THE FIRST HALF BLUES: The Publishers Information Bureau reported first half advertising and paging figures on Friday and, as expected, both categories are down significantly. Total ad revenue during the period fell 21 percent, to an estimated $9.1 billion (assuming no discounting) against the previous year and pages were down 28 percent to 79,245. Fashion and beauty titles were hit hard, particularly those trading heavily in the luxury sector. W’s ad pages were down 44 percent to 491, while Town & Country fell 43 percent to 429 pages and Allure dropped 32 percent to 501. Vogue wasn’t far behind, down 31 percent to 916 pages, followed by Lucky, which fell 30 percent to 506 pages. Harper’s Bazaar was down 27 percent to 645 pages. Time Inc.’s In Style posted a decline of 26 percent, to 1,005 pages, and Elle dropped 24 percent to 889 pages. Glamour, Cosmopolitan and Marie Claire all posted roughly 20 percent declines, to 688 pages, 633 pages and 479 pages, respectively.
PIB reported the sectors most severely affected by the economic downturn, including automotive, retail and finance, also posted the greatest declines in ad revenue and paging. As for the bright spots, there were a few within larger ad categories: Under “toiletries and cosmetics,” hair accessories and men’s hygienic products showed an uptick in spending and pages; culinary ingredients and seasonings, as well as confectionery and snacks under “food and food products” provided some relief.
This story first appeared in the July 13, 2009 issue of WWD. Subscribe Today.
— Amy Wicks
KUSHNER’S OBSERVATIONS: New York Observer owner and real estate scion Jared Kushner has mostly stayed on message since the June 1 exit of editor in chief Peter Kaplan and the subsequent layoffs of a third of the newsroom, but in a profile in this week’s New York magazine, he is considerably blunter. “I found the paper unbearable to read; it was like homework,” he told Gabriel Sherman, who was a reporter for the paper until shortly before Kushner bought it in 2006. The story has a lot of juicy detail on Kushner’s family dramas — including Kushner’s father, Charles, hiring a prostitute to seduce his brother-in-law and sending a tape to his sister — but also describes the tension between Kushner and Kaplan’s visions for the Observer. Kushner recalls telling his newly hired ceo, “No one would believe what was going on [at the paper] if I tried to explain it. We called it ‘Weekend at Bernie’s,’ because it was like dead people walking around.” To Observer staffers, Kushner said, “Kaplan is a classy guy, but he’s old school. If we were doing our jobs right, Gawker wouldn’t have a reason to exist. Curbed wouldn’t have a reason to exist.”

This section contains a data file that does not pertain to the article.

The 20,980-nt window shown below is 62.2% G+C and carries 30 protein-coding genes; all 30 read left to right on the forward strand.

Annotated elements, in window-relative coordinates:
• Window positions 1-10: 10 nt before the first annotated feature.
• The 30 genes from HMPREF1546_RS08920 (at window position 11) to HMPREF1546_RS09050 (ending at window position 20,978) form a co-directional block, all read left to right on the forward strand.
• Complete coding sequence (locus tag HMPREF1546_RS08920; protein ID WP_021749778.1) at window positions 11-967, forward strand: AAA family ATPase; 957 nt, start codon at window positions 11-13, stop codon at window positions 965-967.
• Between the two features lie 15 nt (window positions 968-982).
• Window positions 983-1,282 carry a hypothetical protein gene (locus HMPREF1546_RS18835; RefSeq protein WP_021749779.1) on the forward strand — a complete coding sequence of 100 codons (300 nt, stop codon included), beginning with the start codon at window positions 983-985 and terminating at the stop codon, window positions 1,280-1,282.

New York had previously assigned a profile of Kushner a couple of years ago, to Isaiah Wilner, but the story never ran. Kushner has been known to confound reporters and editors with bland pleasantries, maintaining public relations speak even off the record.
Although The Observer has helped transform him into a bold-faced name, showing up in press releases and appearing on the red carpet with fiancée Ivanka Trump, Kushner admits he was blindsided by the scrutiny that came with owning a newspaper, as well as by the timing. He told New York, “I didn’t expect to be walking into this at the worst time to be buying newspapers.”
— Irin Carmon
TABLOID TRAUMA: Rupert Murdoch’s News International is blasting back at London’s Guardian — and as far as the police are concerned, the case is closed. Last week, the Guardian stirred a media blitz, charging the News of the World tabloid, part of News International, with “criminal methods” in asking private investigators to hack the cell phones or illegally obtain the personal details of scores of celebrities and political figures. But London’s Metropolitan Police said last week they won’t take the matter further. The department’s assistant commissioner, John Yates, said “no additional evidence has come to light since the case has concluded….I therefore consider no further investigation is required.” For its part, News International on Friday issued a lengthy denial to the allegations, stating, “all of these irresponsible and unsubstantiated allegations against News of the World and other News International titles and its journalists are false.”
The allegations are linked to a 2007 legal case, when the News of the World’s royal editor, Clive Goodman, along with a private investigator, was jailed in London for intercepting Prince William’s voice-mail messages. News International had said at the time that Goodman was the only journalist who had hacked into phone messages to obtain stories.
— Nina Jones